[October 30, 2013] – A survey of American, Canadian and British adults shows a majority applaud rather than condemn former CIA analyst and Edward Snowden’s leaks of mass government electronic surveillance, though the verdict is a very narrow one in his home country.
The three-country survey, which asked respondents about their attitudes towards Snowden’s actions, as well as their views on government surveillance, also indicates people distrust their national leaders to be good guardians of the information gathered or to restrict its use to national security purposes.
At the same time, respondents appear to accept the notion that security concerns justify some infringement on civil liberties.
In each country polled, at least 75 per cent of respondents described the issue of government surveillance of the public’s internet communications as “very” or “quite” important to them. (US: 77%, Canada: 78% UK: 82%).
Snowden is a highly controversial figure in his own country, with Americans split 51% to 49% when asked whether he is “something of a hero who should be commended for letting the public know that our governments are running electronic surveillance programs that threaten people’s privacy” or “more of a traitor who should be condemned for publicizing security activities and threatening western intelligence operations”. In Canada, 67% and in the UK, 60% of respondents say Snowden should be commended for his actions.
Asked to assume their national government is routinely conducting electronic surveillance of the general public, 60% of Americans and Canadians described this as “unacceptable”, while Britons were more split, (52% unacceptable versus 48% acceptable).
Safeguarding the Information
When asked whether they trusted their national government to be “a good guardian of citizens’ personal information”, 60 per cent of Americans and 64 per cent of Britons and Canadians said they had “not that much trust” or “no trust at all”.
At the same time, there appears to be public support for the argument that security and anti-terrorism efforts include tradeoffs on civil liberties and personal information privacy. Buy-in for this perspective is highest in the UK where 60 per cent took this view, compared with Americans (54%). Canadian public opinion is most evenly split on the issue (49% vs 51%).
Only one-in-five respondents believe information gathered by governments will be used for “strictly national security/anti-terrorism efforts” (US: 21%, UK: 19%, Canada: 18%).
The strong plurality view in each country is that the electronic information gathered via mass government surveillance will ultimately end up being used for “any purposes the government chooses”: 49% in the US, 46% in Canada, and 44% in the UK believe this to be the most likely scenario.
Only roughly one-in-five believe the info will be used for “strictly national security/anti-terrorism efforts” (21% in the US, 18% in Canada and 19% in the UK), while a larger number (close to a third in each country) believe it would be used for “that, and also other serious criminal matters (say, major organized crime).”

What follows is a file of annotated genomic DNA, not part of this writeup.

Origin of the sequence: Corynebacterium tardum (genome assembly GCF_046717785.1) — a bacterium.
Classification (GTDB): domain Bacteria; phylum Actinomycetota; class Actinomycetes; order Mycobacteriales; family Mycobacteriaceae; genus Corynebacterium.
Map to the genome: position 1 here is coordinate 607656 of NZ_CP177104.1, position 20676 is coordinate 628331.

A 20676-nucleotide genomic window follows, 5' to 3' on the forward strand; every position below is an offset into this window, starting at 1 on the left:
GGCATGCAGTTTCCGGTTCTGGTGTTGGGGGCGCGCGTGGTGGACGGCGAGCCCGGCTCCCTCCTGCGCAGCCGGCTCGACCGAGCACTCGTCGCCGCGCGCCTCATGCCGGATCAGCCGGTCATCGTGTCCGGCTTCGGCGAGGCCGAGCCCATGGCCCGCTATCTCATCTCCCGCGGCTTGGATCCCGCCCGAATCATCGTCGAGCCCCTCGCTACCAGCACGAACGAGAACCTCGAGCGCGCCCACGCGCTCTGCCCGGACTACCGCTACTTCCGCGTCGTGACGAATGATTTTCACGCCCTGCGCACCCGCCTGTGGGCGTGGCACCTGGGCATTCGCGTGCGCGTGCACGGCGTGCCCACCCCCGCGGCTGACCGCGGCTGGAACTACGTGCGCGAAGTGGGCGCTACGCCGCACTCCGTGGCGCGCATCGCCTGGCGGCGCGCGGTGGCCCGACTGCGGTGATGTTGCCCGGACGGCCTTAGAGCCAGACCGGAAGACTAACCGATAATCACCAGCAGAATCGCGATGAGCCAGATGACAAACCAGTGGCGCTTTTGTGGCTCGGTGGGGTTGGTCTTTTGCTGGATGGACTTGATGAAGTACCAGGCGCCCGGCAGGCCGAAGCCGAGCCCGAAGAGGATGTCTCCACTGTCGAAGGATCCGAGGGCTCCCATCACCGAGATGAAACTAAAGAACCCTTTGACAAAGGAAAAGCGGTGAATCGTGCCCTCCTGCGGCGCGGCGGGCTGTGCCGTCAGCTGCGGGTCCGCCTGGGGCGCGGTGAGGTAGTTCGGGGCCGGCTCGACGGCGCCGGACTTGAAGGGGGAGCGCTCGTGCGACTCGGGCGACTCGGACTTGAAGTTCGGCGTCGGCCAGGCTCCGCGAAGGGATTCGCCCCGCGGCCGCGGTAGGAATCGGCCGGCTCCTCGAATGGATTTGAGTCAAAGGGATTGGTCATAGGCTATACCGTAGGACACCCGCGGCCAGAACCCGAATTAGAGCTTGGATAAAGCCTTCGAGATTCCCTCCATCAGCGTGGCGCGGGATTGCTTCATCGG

Appropriate use of Information
When asked how mass electronic surveillance information should be used by governments, a handful in each country opted for “any purposes the government chooses” (US & Canada: 5%, UK 7%). There was also no majority insistence that information gathered by government be used for “strictly security/anti-terrorism” purposes (US: 39% Canada: 31%, UK: 33%).
Strong Political Undercurrents in all three countries
In the US, Republicans are much more wary of mass e-surveillance than those who re-elected the Democrats last fall. Nearly 90 per cent of 2012 Republican supporters say they do not trust the Obama administration as good guardians of information whereas most Democrat voters say they do. Republicans are also much more likely to believe information would be used as the government sees fit.
In the UK, 2010 supporters of David Cameron’s Conservatives are most likely to consider mass e-surveillance activities as acceptable, to trust their government with the information, and to consider Edward Snowden more of a traitor than a hero. Both Labour and Liberal-Democrat supporters, meanwhile, consider Mr. Snowden more of a hero, and are much more wary of these surveillance activities generally, and much less trustful of their national government as information guardian.
In Canada, political differences are just as profound and are consistently observed across all the survey questions. The overall pattern sees Conservative supporters less wary than opposition party supporters. Those who elected Stephen Harper’s Conservatives put more credence on national security, most consider mass surveillance acceptable, and most say they trust this government as information guardian.
The other side of the continuum is New Democrat supporters who voice much more civil libertarian views, including support for Snowden. Those who voted for the Liberals in the 2011 election are in the middle on this debate, closer to NDP supporters than Conservatives supporters in their outlook.
On Oct 23rd 2013, Angus Reid Global conducted an online survey among 4,536 randomly selected American, British and Canadian adults who are members of the Springboard America, Springboard UK and Angus Reid Forum panels. 1,010 were surveyed in the US, 1,519 in Canada and 2,007 in the UK. The margin of error – which measures sampling variability – is +/- 3%.
Shachi Kurl, Vice President, Communications: 604.908.1693/Shachi.Kurl@angus.reid.com